It’s a quiet thing, the Chrome Developer Summit, but the stuff being announced there could quietly revolutionize apps and app delivery forever. While that may sound like a pretty lofty statement, I don’t think it is that far-fetched at this point.
Progressive Web Apps (PWAs from this point forward) have been shaping up over the past couple years to take on more native app behaviors, gaining abilities like notifications and location awareness. But more has really been needed for them to fully take the place of native apps on general users’ devices. Imagine telling your non-techy family member that he or she needs to go to a website to get their next app. No Play Store. No App Store. Just a URL.
The minute you start thinking about non-tech folks using PWAs exclusively, the more holes you see in their current execution. The fact is, we’re just not quite there yet.
But this week’s announcements look to bridge the final gaps in PWA development and pave the way for a future where web apps are just as capable as their app store cousins. Let’s take a look at a few things Google announced that are making this a reality.
Why This Matters
We’ve talked about this before, but the move to the open web as an app delivery platform is pretty substantial. The way Google is approaching this is pretty amazing, developing tools that all browsers can agree on is paramount to web apps being the go-to delivery method of the future. In a scenario where Google only makes new toys for Chrome, we end up with a fragmented mess that no one wants to develop for.
With pretty stellar interoperability shaping up, all these new abilities we’re about to look at will eventually work across all major browsers. Google isn’t baking in new features just for Chrome: they are helping to push web development forward for everyone, and that is important. From Google:
We plan to design and develop these new capabilities in an open and transparent way, using the existing open web platform standards processes while getting early feedback from developers and other browser vendors as we iterate on the design, to ensure an interoperable design.
Per our practice of open design and public iteration, look for many proposals for new designs to surface at the W3C’s Web Incubator Community Group.
The minute all browsers support the same functions and abilities, the web becomes the largest, widest, and most scalable platform for development. As we’ve seen with game developers like Epic, you can distribute apps outside the standard ecosystems and survive. Web apps will make this a reality across the board and pave a way for a future where it doesn’t matter what device, operating system, browser or app store you use: one app can be written for them all because they can all leverage the open web.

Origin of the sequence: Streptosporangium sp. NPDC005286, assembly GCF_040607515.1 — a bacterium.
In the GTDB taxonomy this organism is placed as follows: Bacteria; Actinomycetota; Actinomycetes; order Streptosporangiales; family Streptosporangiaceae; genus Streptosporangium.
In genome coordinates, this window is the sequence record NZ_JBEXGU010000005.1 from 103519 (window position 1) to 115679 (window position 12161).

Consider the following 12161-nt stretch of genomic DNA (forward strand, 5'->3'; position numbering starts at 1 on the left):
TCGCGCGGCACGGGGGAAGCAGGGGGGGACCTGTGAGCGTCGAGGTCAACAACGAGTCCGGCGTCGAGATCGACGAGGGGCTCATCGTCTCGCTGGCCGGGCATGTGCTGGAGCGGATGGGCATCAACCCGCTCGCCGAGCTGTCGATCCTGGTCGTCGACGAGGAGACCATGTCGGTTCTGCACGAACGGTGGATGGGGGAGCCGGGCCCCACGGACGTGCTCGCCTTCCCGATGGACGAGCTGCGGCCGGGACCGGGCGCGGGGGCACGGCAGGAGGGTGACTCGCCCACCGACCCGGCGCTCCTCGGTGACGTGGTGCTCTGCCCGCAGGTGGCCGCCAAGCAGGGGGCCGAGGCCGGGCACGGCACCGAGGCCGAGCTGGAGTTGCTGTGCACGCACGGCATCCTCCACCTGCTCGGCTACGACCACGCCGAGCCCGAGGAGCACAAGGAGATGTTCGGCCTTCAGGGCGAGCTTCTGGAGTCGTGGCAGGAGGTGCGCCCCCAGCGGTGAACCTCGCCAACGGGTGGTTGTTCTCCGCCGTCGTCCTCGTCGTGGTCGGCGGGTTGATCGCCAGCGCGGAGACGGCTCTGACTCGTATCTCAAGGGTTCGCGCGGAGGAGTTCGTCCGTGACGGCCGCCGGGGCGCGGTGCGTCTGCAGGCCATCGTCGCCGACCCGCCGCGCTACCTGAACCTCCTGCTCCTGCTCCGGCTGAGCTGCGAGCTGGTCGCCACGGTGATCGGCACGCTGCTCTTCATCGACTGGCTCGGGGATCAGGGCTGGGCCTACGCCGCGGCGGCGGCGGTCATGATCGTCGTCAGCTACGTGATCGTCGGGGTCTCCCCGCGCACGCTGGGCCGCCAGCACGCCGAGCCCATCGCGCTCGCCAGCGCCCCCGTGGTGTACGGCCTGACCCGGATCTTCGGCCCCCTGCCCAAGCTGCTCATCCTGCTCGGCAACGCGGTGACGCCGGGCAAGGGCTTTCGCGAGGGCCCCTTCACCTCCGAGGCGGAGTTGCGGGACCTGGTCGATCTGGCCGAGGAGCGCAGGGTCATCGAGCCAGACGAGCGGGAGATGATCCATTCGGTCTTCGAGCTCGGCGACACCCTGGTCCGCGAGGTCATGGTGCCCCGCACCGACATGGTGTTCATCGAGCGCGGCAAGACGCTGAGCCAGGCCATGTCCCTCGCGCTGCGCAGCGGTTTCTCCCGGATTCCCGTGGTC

Now, back to the new stuff Google is doing.
New Features Coming
Some of these features can get a bit technical, so I’m going to quickly highlight them and leave this link to the Chromium Blog for your further reading and education should you so choose to dig deeper. Here are the main additions that will serve to move PWA development forward:
- Web Share Target – This one is fairly simple to grasp. Just like your native apps have native sharing functionality, PWAs will now be able to do this exact same thing across mobile and desktop. So, just imagine the way you’d expect to share from an app on your phone and know that you’ll be able to do the same right from a PWA soon.
- Wake Lock – This feature will give apps the ability to keep the screen awake if needed. There aren’t a ton of use-cases that immediately spring to mind, but there are apps that need to keep your device from falling asleep and ruining your experience. PWAs will soon have this ability as well.
- WebHID – I may be most excited by this one. Right now, the lack of WebHID hinders apps like Square Cash or Paypal from really feeling native since they can’t use your biometric security features. If forced to use the PWA for Paypal, for instance, you currently wouldn’t be able to log in with your fingerprint. WebHID will change this and make for a future where we may finally be able to log in to most web services with a touch of a finger or a scan of our face or retinas.
- Writable File API – With obvious user permissions, Writable File API will allow web apps to finally be able to fully access local files on devices. This is a massive step that will allow for all sorts of creative software to be written for the web and interact in a fully native way across the board with things like auto-save. This one is a big deal.
- PWA Support For Windows and Mac – Curently, MacOS has no real PWA support. With a target of Chrome 72 (we’re on 70 now), we’ll see full PWA support for MacOS moving forward. Windows has support for this already, but being able to deploy a single desktop app via the web to both Windows and Mac is a big step in the right direction.
It will take some time for all these changes to make it into final production and even longer for developers to really start leveraging them. We’ve dropped in a video below from yesterday’s keynote highlighting a huge web entity – Pinterest – that is already taking the evolving platform of the web seriously and is already leveraging many new tools to deliver a fantastic web experience to its users.
The key takaway? It is working well for them. With the bevy of new tools and abilities coming in the near future, it wouldn’t be surprising to see web giants starting to finally return full focus to their web interfaces and shift focus away from their native apps. As larger properties do this, smaller ones will also follow suit. As the web finally gets to realize its full potential as an app delivery service, the way we use, download, and leverage apps on the web is set to change forever.
SOURCE: Chromium Blog